(6) Indirect materials are not a direct cost of manufacture and are treated as overheads. They are therefore transferred to the production overhead account by way of a credit to the material inventory account.

(7) Any material write-offs are'credited out' of the material inventory account and transferred to theincome statement where they are written off.

(8) The balancing figure on the materialinventory account is the closing balance of material inventory at theend of a period. It is also the opening balance at the beginning of thenext period.

 Test your understanding 8

4 Physical inventory and book inventory

Perpetual inventory

Perpetual inventory is the recording as they occur of receipts,issues and the resulting balances of individual items of inventory ineither quantity or quantity and value.

  • Inventory records are updated using stores ledger cards and bin cards.
  • Bin cards also show a record of receipts, issues and balances of the quantity of an item of inventory handled by stores.
  • As with the stores ledger card, bin cards will show materials received (from purchases and returns) and issued (from requisitions).
  • A typical stores ledger card is shown below.


The process of stocktaking involves checking the physical quantityof inventory held on a certain date and then checking this balanceagainst the balances on the stores ledger (record) cards or bin cards.Stocktaking can be carried out on a periodic basis or a continuous basis.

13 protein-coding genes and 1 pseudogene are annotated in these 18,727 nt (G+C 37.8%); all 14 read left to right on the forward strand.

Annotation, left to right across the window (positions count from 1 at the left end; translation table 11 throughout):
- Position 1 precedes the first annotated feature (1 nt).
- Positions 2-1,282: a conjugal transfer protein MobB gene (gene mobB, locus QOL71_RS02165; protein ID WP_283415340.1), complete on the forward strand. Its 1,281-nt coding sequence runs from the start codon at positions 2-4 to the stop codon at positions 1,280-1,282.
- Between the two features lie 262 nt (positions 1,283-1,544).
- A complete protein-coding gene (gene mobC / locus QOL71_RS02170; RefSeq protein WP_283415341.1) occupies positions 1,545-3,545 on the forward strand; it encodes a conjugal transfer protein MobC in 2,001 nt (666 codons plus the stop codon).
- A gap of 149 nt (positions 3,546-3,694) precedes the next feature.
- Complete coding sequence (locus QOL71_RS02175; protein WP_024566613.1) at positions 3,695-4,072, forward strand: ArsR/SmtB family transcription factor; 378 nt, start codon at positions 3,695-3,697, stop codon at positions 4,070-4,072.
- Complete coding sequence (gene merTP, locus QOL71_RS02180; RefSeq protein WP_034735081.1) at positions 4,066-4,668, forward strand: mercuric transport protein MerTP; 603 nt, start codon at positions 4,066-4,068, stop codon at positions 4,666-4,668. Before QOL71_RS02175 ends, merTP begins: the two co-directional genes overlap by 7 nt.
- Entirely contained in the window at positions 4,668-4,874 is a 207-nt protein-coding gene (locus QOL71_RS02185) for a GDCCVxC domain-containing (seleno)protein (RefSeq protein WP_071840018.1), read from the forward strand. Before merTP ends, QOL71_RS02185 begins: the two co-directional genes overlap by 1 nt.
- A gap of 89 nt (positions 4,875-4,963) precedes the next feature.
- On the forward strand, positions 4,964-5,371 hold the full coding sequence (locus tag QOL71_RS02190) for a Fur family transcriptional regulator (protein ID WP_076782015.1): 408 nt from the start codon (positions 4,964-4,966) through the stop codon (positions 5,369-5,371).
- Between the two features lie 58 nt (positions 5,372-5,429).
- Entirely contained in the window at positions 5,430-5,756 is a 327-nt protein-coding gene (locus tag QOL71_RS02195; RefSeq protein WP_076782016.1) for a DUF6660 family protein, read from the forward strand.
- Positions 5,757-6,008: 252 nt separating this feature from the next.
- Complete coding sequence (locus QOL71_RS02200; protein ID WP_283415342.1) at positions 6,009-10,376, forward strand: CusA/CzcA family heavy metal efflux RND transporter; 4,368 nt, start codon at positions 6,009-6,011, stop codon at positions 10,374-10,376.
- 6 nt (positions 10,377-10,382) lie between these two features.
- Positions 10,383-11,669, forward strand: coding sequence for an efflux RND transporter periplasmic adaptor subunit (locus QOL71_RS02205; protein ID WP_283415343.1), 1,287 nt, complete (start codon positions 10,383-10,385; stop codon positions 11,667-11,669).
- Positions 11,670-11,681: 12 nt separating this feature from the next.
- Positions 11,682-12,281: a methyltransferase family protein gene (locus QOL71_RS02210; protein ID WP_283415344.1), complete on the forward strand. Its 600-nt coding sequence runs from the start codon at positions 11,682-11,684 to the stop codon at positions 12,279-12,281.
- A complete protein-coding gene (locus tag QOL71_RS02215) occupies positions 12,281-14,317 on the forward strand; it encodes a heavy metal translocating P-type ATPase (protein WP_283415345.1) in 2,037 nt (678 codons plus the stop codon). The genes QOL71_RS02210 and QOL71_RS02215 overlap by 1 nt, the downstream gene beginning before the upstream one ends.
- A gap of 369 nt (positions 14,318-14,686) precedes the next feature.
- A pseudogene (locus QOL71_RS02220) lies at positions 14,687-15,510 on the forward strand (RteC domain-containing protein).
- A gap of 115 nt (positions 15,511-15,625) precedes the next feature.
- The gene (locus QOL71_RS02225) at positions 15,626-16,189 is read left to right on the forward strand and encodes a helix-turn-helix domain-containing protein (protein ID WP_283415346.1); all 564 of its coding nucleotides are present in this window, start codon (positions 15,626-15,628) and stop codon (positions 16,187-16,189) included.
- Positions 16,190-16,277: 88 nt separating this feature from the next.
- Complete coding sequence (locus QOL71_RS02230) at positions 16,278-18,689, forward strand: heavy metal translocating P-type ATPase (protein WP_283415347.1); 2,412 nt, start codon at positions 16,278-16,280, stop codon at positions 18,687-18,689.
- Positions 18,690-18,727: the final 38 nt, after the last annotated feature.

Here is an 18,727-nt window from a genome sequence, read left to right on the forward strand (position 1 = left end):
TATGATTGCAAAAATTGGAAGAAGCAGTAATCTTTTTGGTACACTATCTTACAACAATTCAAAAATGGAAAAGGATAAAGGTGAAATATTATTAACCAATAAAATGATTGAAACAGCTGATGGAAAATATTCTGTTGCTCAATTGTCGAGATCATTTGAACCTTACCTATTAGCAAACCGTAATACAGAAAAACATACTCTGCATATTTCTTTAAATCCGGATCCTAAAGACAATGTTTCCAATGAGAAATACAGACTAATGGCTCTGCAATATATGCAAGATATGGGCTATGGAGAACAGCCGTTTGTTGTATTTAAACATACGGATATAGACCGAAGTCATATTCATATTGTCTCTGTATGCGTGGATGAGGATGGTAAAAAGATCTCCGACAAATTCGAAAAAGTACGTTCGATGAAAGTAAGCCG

• Periodic stocktaking involves checking the balance of every item of inventory on the same date, usually at the end of an accounting period.
  • Continuous stocktaking involves counting and valuing selected items of inventory on a rotating basis. Specialist teams count and check certain items of inventory on each day. Each item is checked at least once a year with valuable items being checked more frequently.
  • Any differences (or discrepancies) which arise between 'book' inventory and physical inventory must be investigated.
  • In theory any differences, as recorded in the stores ledger or the bin card, must have arisen through faulty recording.
  • Once the discrepancy has been identified, the stores ledger card is adjusted in order that it reflects the true physical inventory count.
  • Any items which are identified as being slow-moving or obsolete should be brought to the attention of management as soon as possible.
  • Management will then decide whether these items should be disposed of and written off to the income statement.